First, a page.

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in view of this dispute, he by letter dated 25.4.2002, informed theChairman of the 4th defendant that as there was a dispute not tomake payments to any partner. The plaintiff filed action against the1st to 4th defendants seeking the reliefs he has claimed in theprayer to the plaint. Among the reliefs, he sought interiminjunctions;
to restrain the 1st to 3rd defendants from managing theaffairs of the partnership Lak films,
to restrain the 1st to 3rd defendants from interfering withthe plaintiffs management of the partnership business LakFilms.
to restrain the 4th defendant from making payments to the1st to 3rd defendants (other than to the plaintiff) of theamounts payable to the Lak Films by the 4th defendant interms of the agreement signed with the partnership LakFilms.
The plaintiff has sought enjoining orders for the same purpose.The Court having considered the plaint and the documentssubmitted by the plaintiff, issued the enjoining orders, notice ofinterim injunction and summons returnable on 14.10.2002. After thesummons were served the 1 st to 3rd defendants filed their proxyand filed a motion dated 7.10.2002 to get the case called on8.10.2002 in order to get the enjoining order varied. When the casewas called on 8.10.2002 the parties agreed to go into the questionof varying the enjoining order on the summons returnable date i.e.
The plaintiff agreed not to draw monies from the 4thdefendant till 14.10.2002. On the summons returnable date, bothparties agreed to argue the matter relating to the proposedvariation of the enjoining order on 16.10.2002 and the plaintiffundertook not to draw money from the 4th defendant till
On the following day, i.e. 15.10.2002 the plaintiff fileda motion moving the Court to grant the interim injunctions and to fixthe case for ex parte trial against the 1 st to 3rd defendants as theyhave not sought further time on the summons returnable date to fileanswer and objections. On 16.10.2002 both parties have madesubmissions on the question of making an order for ex parte trialand both parties have agreed to file written submissions. It appearsfrom the journal that on 16.10.2002 a motion has been filed by the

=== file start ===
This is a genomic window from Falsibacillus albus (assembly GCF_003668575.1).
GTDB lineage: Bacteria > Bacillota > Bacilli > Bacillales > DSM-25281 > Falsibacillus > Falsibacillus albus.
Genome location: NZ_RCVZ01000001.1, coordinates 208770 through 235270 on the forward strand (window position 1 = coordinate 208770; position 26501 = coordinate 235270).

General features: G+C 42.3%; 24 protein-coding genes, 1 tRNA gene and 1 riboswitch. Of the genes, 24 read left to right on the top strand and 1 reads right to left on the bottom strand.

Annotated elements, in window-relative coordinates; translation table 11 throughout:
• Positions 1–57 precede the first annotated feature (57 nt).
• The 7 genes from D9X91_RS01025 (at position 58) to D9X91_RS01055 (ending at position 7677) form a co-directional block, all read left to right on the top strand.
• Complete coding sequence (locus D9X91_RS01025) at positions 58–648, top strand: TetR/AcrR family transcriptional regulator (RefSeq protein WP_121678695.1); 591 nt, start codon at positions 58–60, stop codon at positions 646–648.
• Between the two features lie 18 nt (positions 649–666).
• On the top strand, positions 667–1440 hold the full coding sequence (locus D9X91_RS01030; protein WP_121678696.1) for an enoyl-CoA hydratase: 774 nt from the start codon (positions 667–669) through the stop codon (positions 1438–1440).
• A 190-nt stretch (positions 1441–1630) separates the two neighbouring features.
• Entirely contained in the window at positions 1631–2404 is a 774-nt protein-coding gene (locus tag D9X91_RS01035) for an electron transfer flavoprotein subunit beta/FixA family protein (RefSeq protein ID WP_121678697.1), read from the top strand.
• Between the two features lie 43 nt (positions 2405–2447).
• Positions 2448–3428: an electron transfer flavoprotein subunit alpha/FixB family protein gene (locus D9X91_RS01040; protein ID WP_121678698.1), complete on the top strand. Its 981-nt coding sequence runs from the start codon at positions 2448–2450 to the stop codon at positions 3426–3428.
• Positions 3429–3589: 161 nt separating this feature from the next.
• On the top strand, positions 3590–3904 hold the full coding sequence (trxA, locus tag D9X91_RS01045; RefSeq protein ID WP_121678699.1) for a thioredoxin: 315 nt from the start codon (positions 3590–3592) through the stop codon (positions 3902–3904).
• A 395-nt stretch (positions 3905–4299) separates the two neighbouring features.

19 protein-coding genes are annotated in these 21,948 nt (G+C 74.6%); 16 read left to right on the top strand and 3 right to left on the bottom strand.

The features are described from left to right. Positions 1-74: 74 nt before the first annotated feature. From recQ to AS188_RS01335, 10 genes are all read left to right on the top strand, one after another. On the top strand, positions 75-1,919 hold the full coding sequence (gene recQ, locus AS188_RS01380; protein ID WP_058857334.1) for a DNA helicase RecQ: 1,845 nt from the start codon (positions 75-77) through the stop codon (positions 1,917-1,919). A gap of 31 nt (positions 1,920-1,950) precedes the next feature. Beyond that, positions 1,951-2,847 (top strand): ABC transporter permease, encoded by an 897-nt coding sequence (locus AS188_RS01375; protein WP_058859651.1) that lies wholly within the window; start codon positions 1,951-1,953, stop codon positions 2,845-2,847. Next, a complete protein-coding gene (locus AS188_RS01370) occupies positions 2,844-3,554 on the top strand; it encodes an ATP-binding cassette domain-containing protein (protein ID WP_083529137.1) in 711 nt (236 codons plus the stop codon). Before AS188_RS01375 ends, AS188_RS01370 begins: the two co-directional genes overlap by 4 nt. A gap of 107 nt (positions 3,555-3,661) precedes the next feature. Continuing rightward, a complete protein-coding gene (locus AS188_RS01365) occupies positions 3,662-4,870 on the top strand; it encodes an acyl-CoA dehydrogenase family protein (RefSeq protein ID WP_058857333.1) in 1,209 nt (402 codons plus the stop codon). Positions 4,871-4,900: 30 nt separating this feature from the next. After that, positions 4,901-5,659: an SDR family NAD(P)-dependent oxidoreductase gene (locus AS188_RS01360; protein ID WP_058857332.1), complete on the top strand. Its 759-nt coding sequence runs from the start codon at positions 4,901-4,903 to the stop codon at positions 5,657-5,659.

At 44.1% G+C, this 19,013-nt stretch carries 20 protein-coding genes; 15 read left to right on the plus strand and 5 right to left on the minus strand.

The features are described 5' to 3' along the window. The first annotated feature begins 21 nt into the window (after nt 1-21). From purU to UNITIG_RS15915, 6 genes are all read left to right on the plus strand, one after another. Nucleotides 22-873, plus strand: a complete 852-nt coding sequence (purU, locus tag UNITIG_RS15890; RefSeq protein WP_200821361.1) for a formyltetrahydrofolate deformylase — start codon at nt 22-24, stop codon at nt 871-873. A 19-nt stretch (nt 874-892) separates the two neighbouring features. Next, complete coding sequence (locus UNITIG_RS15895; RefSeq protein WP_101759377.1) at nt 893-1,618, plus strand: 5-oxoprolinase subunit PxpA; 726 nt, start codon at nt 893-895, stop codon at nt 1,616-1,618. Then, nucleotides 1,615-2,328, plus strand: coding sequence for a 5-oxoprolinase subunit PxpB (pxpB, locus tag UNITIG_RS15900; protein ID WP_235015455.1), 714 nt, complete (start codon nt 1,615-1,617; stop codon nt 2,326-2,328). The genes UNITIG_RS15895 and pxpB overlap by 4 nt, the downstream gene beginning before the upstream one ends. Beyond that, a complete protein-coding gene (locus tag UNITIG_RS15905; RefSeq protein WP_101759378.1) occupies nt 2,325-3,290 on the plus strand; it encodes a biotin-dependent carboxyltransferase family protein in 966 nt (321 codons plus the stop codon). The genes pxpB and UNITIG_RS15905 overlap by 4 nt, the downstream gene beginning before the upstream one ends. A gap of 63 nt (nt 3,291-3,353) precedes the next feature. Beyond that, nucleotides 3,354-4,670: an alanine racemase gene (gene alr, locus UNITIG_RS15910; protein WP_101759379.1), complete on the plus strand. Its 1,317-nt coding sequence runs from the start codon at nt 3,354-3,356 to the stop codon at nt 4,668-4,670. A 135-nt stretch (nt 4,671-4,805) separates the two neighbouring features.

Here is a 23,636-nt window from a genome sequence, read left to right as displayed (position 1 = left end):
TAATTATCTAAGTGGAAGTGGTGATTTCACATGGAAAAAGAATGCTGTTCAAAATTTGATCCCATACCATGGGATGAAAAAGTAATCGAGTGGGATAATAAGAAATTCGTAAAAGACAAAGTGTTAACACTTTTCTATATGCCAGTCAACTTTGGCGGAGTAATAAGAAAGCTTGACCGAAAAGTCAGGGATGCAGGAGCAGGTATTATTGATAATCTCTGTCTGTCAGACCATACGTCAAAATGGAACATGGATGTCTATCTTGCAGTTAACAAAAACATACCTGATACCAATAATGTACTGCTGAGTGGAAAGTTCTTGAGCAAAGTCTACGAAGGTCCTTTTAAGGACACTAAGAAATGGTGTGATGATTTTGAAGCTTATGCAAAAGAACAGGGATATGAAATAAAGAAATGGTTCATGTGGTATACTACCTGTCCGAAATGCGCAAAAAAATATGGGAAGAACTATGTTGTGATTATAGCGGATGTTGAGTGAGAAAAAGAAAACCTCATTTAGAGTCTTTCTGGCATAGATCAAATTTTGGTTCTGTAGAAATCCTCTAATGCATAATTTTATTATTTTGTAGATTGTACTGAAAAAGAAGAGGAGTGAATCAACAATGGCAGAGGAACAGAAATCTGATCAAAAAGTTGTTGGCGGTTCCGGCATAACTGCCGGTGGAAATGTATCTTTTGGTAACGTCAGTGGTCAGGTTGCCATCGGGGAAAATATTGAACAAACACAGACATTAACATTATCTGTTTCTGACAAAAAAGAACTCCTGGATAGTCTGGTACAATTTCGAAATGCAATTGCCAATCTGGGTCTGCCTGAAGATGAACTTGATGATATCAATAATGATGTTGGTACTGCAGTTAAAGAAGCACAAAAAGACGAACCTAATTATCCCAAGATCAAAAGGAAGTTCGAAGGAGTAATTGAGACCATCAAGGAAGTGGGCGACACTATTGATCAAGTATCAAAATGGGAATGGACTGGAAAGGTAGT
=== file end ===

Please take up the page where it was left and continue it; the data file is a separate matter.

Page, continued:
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attorney-at-law for the 1st to 3rd defendants seeking further time tofile objections and answer. This motion dated 15.10.2002 has beenfiled on 16.10.2002 and entered in the journal on 17.10.2002. It issignificant to note that on 16.10.2002 when the learned Counsel forthe 1st and 3rd defendants made his submissions, the motion ofthe 1st to 3rd defendants seeking further time to file objections hasalready been filed in Court. The learned Counsel for the 1st and 3rddefendants has referred to it in his submissions. Vide proceedingsof 16.10.2002 as appearing at 31 of document 'Z3‘. Afterconsidering the submissions made by parties, the learned Judgehas made her order dated 21.10.2002 permitting the 1st to 4thdefendants to file objections and answer. Another matter dealt withby Counsel in their submissions and the Judge in her order was thevariation of the enjoining order issued on the 4th defendantrestraining it from making any payments to the 1st to 3rddefendants. The 1st to 3rd defendants sought to have the saidenjoining order extended to cover the payments to the plaintiff. Thiswas done by way of a motion. It was the contention of the plaintiffthat this application to vary the enjoining order to cover the plaintiffas well should be done by petition and affidavit and defendants'position was that after the amendment brought to section 666 of theCivil Procedure Code by Act No. 79 of 1988 a petition was notnecessary and the application could be made by way of a motion interms of Section 91 of the Code. The learned Judge by her orderdated 21.10.2002 has varied the enjoining order, by restraining the4th defendant from making payments to the plaintiff as well.